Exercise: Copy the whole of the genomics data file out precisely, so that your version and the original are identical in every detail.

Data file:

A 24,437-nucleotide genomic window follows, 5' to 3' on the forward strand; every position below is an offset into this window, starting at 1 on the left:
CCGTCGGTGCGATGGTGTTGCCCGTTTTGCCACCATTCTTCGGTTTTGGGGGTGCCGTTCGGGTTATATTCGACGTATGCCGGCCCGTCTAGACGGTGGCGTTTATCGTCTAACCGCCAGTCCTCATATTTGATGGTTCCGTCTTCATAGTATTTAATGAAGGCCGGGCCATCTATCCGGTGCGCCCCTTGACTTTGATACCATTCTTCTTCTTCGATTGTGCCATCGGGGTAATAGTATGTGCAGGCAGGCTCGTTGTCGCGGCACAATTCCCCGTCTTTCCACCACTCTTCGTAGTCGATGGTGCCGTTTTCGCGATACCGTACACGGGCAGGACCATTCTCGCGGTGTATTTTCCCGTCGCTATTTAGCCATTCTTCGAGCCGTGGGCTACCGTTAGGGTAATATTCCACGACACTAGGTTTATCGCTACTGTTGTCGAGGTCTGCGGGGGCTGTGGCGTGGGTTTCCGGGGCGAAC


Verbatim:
A 24,437-nucleotide genomic window follows, 5' to 3' on the forward strand; every position below is an offset into this window, starting at 1 on the left:
CCGTCGGTGCGATGGTGTTGCCCGTTTTGCCACCATTCTTCGGTTTTGGGGGTGCCGTTCGGGTTATATTCGACGTATGCCGGCCCGTCTAGACGGTGGCGTTTATCGTCTAACCGCCAGTCCTCATATTTGATGGTTCCGTCTTCATAGTATTTAATGAAGGCCGGGCCATCTATCCGGTGCGCCCCTTGACTTTGATACCATTCTTCTTCTTCGATTGTGCCATCGGGGTAATAGTATGTGCAGGCAGGCTCGTTGTCGCGGCACAATTCCCCGTCTTTCCACCACTCTTCGTAGTCGATGGTGCCGTTTTCGCGATACCGTACACGGGCAGGACCATTCTCGCGGTGTATTTTCCCGTCGCTATTTAGCCATTCTTCGAGCCGTGGGCTACCGTTAGGGTAATATTCCACGACACTAGGTTTATCGCTACTGTTGTCGAGGTCTGCGGGGGCTGTGGCGTGGGTTTCCGGGGCGAAC